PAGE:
Another way of government taxing monopolies is by imposing a lump-sum tax on production. This is a way of controlling the profits that the monopolies make. With a lump sum tax, proceeds can be used for specific developmental projects. In effect, the imposition of tax helps in making the economy socially efficient.

In conclusion, every economist will strive to achieve an efficient market, as the benefits are immense. The case for taxation is stated in the paragraphs above to achieve an efficient market but this can only be realized in the first best world where we assume ceteris paribus. In the second best world, taxation brings the society close to socially optimum point. In spite of the difficulty in achieving Pareto Optimality, taxation promotes productive efficiency as stated in the essay above.

B

Taxation is a way of promoting market efficiency as argued in the essay above. When the whole economy is taxed, there is a sense of cheating as the rich in society get to pay the same amount of tax as the poor in society. Economists have found it prudent to impose higher taxes on certain goods like alcohol which are termed demerit goods. The perception on the consumption of these goods is that it consumed by the well off in the society. This essay will look at the gravity of deadweight loss from tax on alcohol in the long and short run spanning five years.

Deadweight Loss

The deadweight loss can be described as the aggregate loss in the degree of consumer and producer surpluses due to the imposition of tax on a product. The deadweight on alcohol is illustrated in the graph 3a in the appendix. Before the imposition of tax, equilibrium is set at Q1 fr quantity demanded and P1 for price. When tax is set, a new supply curve is created by adding tax to supply. This causes the price of alcohol to increase to P2 and quantity reduced to Q2. Due to the existence of tax, the supplier now has after-tax revenue of P2-tax. The consumer surplus which stood at portions of the graph labeled X, Y and Z before the tax has dropped to only X. consequently, producer surplus which stood at A, B and C before the tax will drop to the area labeled b after tax. Consumers and suppliers end up giving up areas labeled Y and A respectively in the form of tax to government. This same area is what is known as the deadweight loss from taxing alcohol.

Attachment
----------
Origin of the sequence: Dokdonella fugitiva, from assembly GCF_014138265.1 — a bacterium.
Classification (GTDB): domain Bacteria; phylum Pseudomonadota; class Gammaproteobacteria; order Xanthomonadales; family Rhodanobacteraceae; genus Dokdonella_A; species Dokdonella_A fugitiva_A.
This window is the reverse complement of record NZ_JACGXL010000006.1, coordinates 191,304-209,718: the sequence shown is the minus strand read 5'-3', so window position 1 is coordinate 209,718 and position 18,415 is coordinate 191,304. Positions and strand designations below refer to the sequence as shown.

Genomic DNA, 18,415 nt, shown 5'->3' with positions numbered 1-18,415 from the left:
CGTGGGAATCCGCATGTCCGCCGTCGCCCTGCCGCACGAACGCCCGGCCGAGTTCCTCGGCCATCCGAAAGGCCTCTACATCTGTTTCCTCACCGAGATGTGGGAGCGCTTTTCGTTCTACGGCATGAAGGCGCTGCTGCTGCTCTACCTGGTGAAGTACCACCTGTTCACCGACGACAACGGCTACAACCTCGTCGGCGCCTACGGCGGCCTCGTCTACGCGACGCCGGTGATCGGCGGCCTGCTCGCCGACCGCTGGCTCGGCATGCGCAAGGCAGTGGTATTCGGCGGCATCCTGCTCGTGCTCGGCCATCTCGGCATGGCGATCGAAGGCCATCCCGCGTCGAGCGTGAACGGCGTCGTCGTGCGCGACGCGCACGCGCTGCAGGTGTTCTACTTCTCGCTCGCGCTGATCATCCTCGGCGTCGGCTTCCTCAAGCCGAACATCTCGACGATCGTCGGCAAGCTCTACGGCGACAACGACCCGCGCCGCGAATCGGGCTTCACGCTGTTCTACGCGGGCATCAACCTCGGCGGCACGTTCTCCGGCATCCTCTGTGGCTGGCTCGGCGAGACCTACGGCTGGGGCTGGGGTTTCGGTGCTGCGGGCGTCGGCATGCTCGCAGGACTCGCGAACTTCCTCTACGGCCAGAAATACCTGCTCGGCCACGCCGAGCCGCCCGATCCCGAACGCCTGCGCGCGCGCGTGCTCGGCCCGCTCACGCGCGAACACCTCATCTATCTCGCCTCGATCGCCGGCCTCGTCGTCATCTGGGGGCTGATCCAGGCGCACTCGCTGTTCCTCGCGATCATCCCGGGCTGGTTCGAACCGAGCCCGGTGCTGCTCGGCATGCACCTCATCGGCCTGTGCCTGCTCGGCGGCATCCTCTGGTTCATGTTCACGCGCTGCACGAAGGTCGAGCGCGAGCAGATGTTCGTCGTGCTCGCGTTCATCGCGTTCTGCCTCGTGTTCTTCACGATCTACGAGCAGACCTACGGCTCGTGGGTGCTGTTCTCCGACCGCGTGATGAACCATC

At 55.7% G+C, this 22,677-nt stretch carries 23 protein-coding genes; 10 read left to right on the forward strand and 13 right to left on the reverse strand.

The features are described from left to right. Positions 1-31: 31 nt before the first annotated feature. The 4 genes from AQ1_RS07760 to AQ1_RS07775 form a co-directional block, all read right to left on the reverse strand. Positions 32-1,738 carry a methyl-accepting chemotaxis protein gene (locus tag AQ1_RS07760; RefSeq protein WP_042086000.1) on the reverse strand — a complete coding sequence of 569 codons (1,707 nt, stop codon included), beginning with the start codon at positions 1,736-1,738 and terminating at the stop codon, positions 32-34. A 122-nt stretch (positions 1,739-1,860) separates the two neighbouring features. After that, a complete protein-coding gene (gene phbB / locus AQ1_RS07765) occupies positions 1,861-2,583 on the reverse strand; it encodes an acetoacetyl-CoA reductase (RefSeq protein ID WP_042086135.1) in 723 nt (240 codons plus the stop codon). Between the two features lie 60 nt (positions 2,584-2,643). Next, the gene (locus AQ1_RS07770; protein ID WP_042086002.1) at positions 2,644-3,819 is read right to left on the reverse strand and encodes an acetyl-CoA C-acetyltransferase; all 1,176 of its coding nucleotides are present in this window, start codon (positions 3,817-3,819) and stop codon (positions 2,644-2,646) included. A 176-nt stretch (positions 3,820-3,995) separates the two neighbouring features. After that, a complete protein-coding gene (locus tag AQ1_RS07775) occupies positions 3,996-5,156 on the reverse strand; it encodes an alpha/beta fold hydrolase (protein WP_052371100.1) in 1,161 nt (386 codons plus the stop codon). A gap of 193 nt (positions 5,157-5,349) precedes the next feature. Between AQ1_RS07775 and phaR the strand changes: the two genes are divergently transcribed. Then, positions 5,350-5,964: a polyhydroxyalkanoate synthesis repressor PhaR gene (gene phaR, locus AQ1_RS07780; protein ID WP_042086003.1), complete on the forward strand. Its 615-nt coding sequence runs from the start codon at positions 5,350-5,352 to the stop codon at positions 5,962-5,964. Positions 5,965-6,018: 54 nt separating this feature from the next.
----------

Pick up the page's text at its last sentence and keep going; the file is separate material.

The effects of Deadweight loss in Year One

In the first year of the imposition of tax on alcohol, price will go up but demand will not drop significantly. This is because reaction to the imposition of tax by consumers and suppliers alike is inelastic in the short run. This means that when tax is introduced, demand drops insignificantly despite the hike in the price of alcohol as shown in the graph 4a in the appendix. That means that revenue increases, thus more revenue for government from the tax on alcohol. The hike in price also shows that there will be great deadweight loss. In the same year suppliers can only increase production minimally as shown in graph 4b. Producers can entice workers to do overtime shifts but do not have enough time to alter their factors of production. The effect of deadweight loss on tax in the short run is very great.

The effects of Deadweight loss in Year Five

In the fifth year after the imposition of tax, reaction to alcohol prices will change by both suppliers and consumers. Supply and demand both become elastic. Demand becomes elastic over time because, consumers feel the effect of the hike in price caused by tax and react to it accordingly. This is shown by a drastic reduction in quantity demanded in the graph labeled 5a. This can be as a result of people feeling the effects of the tax thus looking for alternatives or quitting alcohol. The supply of alcohol also becomes elastic in the fifth year as shown in graph 5b. In the fifth year, suppliers have enough time to alter their factors of production to meet the demands of the first year. In the fifth year, since demand for alcohol has decreased, there will be a decreased deadweight loss to both suppliers and consumers compared to the first year.

In conclusion, the deadweight loss from the imposition of tax on alcohol is significantly greater in the short run than it is in the long run. It is argued in the essay that S